Toadstool tops.  Two.  Cracked as nana’s old
knee sore.  And you launched one: thumb-spun
higher than a dollar – your mouth – that catpink
ridge-beam waiting; barely budged your chin to
grind it like a roof tile; offered the other, pathetic
as a button on your outstretched palm.  And I
snatched it quick as a whisker, bit, felt my tongue
melt caverns deep inside, release its acrid-sweet
almond adultness –
                                  which I dribbled out in spite
of the almost-shake of your loaf, the high arches
of your brows.  Then you tunnelled the wrapper
between fingers to roll a joke, a giant’s
cigarillo from air’s tobacco; stood it
end first on ma’s stainless tea tray, flicked
your flint lighter to chase the tip with flame
which seeped downwards, filled my head
with burning –
                                  until, at the last,
it wobbled, transfigured, a ganglion
of desire there, rose up into our cathedralled
Italian stairwell: willed wisp of your making
who stood, an edifice of father frowning
his gargoyled wonder into mine, our wish
held up by ash, all trembling, climbing
into hallowed space.

by Mario Petrucci

from Flowers of Sulphur (2007)

Flowers of Sulphur crackles with metaphorical energy.  Over a decade in the making, this remarkable new book confirms Petrucci’s reputation for exploring the gamut of human experience.  It demonstrates, once again, his rare capacity to bridge the gap between science and poetry with power and authenticity. ‘As with the best poets, thinking and feeling are, for Petrucci, a single act’ (George Szirtes). Indeed, just as we now know that light is both corpuscular and wave-like in nature, so Flowers of Sulphur is able to embody many, often seemingly paradoxical, qualities.  These poems ring with complexity and clarity: like our quantum world, this award-winning collection reinvents itself moment to moment so as to unsettle, move and inspire us.

Mario Petrucci is an ecologist, physicist and war poet. He is also the only poet to have been in residence at the Imperial War Museum. His book-length sequence on Chernobyl won the Daily Telegraph / Arvon International Poetry Competition in 2002. A Natural Sciences graduate, Mario works as an educator and a radio/TV broadcaster. Poems from Heavy Water are featured in Poetry Review, The London Magazine, Acumen, Agenda, on BBC Radio and at The Royal Festival Hall. Flowers of Sulphur has won an Arts Council of England Writers’ Award and the London Arts New London Writers Award, but also collects together many individual prize-winning poems, including successes in the Bridport, the London Writers Competition, and Frogmore and the National Poetry Competition.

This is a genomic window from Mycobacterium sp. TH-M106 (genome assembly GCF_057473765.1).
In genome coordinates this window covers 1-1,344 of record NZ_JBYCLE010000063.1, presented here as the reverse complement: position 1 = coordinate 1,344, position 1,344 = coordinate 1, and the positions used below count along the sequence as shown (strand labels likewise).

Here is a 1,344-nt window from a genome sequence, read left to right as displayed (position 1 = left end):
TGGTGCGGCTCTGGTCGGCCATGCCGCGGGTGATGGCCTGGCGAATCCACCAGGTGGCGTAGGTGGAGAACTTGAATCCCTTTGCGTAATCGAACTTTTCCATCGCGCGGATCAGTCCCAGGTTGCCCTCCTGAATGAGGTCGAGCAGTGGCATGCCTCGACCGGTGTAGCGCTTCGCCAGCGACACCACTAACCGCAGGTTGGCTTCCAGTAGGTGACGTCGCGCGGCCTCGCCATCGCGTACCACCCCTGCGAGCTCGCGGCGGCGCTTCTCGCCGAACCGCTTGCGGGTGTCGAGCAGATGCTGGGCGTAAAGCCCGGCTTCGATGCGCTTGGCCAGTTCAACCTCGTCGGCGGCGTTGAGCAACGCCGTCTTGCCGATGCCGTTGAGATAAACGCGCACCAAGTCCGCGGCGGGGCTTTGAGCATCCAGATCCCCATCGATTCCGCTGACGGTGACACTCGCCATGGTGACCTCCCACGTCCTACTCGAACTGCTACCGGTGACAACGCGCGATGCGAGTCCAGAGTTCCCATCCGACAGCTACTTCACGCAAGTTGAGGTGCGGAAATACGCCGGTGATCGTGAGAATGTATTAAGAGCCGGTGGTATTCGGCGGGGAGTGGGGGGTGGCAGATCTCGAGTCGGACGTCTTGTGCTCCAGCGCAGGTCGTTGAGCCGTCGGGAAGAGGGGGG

Founded in 1967, Enitharmon Press publishes fine quality literary editions. While specialising in poetry, we also publish fiction, essays, memoirs, translations, and an extensive list of 

To the Boy Elis

Elis, when the blackbird calls in darkest wood,
This is your destruction.
Your lips drink the cool of the blue rock-spring.

When your brow softly bleeds, forsake
Ancient legends
And dark readings of the flight of birds.

But you walk with soft steps into the night
Where purple grapes hang thickly
And you move your arms more gracefully in the blue.

A thorn-bush sounds
Where your moonlike eyes are.
O how long, Elis, have you been deceased.

Your body is a hyacinth
Into which a monk dips his waxen fingers.
Our silence is a black cave

From which at times a gentle beast emerges
And slowly lowers heavy eyelids.
Black dew drips onto your forehead,

The last gold of decayed stars.

by Georg Trakl, translated by Margitt Lehbert

from The Poems of Georg Trakl
Anvil, 2007
Translation copyright © Margitt Lehbert 2007

Margitt Lehbert’s deft and attentive translations of Trakl’s poems and her introduction to The Poems of Georg Trakl are a fine guide to a poet now regarded as among the most original of the twentieth century. Surreal, expressionist and starkly beautiful, his poems responded to his own pain and to the traumas of the First World War with work of unique depth and power. Although he is a complex and difficult poet in many respects, he translates well into a complex and difficult English.

Born in Salzburg, Austria, he lived from 1887 to 1914, mainly in Vienna. He died after a drug overdose in a military hospital in Krakow, Poland. Margitt Lehbert has translated Elizabeth Bishop, Carol Ann Duffy and Les Murray for German publishers, and Sarah Kirsch into English for Anvil. She lives in southern Sweden where she runs a small press, Edition Rugerup.